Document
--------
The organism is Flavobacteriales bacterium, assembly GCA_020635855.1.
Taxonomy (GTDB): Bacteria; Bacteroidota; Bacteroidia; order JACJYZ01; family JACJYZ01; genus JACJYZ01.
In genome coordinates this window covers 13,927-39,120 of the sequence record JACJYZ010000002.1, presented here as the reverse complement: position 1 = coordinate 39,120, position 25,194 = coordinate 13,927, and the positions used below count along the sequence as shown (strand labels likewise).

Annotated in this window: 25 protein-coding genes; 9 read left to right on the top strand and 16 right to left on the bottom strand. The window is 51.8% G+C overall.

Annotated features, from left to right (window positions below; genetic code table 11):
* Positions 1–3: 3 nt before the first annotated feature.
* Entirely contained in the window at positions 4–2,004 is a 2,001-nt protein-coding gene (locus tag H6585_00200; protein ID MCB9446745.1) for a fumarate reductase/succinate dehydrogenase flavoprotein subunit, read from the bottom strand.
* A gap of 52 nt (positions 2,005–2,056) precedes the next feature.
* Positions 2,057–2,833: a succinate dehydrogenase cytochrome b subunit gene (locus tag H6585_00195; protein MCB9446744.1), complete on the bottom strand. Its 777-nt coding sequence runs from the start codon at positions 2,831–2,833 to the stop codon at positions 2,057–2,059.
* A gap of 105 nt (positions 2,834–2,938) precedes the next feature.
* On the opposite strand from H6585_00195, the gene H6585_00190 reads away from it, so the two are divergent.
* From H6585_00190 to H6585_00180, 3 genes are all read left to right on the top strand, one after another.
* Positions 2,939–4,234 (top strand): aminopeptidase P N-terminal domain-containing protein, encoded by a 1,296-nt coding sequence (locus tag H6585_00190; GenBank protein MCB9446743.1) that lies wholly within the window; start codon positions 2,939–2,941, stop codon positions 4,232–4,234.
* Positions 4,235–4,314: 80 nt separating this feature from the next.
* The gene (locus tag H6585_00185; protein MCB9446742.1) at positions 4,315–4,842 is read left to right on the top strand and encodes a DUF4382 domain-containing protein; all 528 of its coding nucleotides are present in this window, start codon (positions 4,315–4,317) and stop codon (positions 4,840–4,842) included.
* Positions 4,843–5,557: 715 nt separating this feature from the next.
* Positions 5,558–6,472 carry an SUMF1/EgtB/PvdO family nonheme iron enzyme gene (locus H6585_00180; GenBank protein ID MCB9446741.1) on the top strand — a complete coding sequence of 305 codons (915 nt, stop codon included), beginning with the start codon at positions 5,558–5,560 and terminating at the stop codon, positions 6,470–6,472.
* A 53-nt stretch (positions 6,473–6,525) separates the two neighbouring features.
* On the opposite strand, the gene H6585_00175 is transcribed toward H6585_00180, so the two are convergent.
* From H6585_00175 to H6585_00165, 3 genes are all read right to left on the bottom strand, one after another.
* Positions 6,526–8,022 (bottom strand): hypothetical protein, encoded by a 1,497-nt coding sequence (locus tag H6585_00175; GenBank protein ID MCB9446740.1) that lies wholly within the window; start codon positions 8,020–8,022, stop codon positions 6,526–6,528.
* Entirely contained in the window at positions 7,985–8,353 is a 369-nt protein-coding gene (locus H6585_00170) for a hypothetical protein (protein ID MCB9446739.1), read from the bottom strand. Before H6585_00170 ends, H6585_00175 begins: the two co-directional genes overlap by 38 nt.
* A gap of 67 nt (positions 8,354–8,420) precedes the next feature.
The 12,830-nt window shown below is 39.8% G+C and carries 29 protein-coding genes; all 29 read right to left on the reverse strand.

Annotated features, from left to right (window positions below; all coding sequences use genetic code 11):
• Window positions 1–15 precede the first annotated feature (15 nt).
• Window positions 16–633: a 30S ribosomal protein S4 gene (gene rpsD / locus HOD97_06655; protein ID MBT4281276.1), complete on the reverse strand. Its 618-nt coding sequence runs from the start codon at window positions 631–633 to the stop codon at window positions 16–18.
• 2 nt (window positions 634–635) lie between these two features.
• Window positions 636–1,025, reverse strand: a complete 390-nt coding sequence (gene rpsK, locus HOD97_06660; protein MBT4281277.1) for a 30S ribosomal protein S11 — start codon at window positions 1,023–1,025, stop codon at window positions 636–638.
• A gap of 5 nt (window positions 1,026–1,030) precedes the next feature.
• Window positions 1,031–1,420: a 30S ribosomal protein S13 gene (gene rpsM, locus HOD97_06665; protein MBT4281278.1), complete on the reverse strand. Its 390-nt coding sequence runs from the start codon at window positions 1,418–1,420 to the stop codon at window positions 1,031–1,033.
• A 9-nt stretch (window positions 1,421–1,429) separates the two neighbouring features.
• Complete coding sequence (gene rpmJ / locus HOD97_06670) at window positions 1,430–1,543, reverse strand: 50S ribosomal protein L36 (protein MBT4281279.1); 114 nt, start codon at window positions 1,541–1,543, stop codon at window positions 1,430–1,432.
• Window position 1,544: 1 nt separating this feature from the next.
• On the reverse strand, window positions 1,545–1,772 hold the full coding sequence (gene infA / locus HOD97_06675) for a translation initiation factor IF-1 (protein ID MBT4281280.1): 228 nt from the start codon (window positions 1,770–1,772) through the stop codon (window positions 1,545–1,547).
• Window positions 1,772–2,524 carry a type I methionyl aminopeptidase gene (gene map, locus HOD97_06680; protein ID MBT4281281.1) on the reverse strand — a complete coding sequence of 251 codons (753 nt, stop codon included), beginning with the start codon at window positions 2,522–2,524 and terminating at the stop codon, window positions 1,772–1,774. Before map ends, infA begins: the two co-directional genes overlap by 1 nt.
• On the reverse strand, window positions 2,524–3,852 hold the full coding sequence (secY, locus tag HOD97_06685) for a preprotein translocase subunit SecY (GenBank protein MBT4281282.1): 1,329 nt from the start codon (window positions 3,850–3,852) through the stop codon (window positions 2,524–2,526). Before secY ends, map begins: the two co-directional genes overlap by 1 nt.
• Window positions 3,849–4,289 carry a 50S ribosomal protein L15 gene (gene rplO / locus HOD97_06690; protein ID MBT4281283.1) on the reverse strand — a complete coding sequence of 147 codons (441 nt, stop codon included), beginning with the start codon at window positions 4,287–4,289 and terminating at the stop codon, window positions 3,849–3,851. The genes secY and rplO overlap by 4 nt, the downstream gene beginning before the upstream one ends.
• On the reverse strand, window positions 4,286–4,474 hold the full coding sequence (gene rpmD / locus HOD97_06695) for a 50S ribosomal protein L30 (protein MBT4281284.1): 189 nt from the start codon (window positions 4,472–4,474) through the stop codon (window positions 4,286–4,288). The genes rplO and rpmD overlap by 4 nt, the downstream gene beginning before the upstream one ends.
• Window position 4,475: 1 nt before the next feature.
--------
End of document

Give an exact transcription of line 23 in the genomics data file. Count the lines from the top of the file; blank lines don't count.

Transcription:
* A gap of 67 nt (positions 8,354–8,420) precedes the next feature.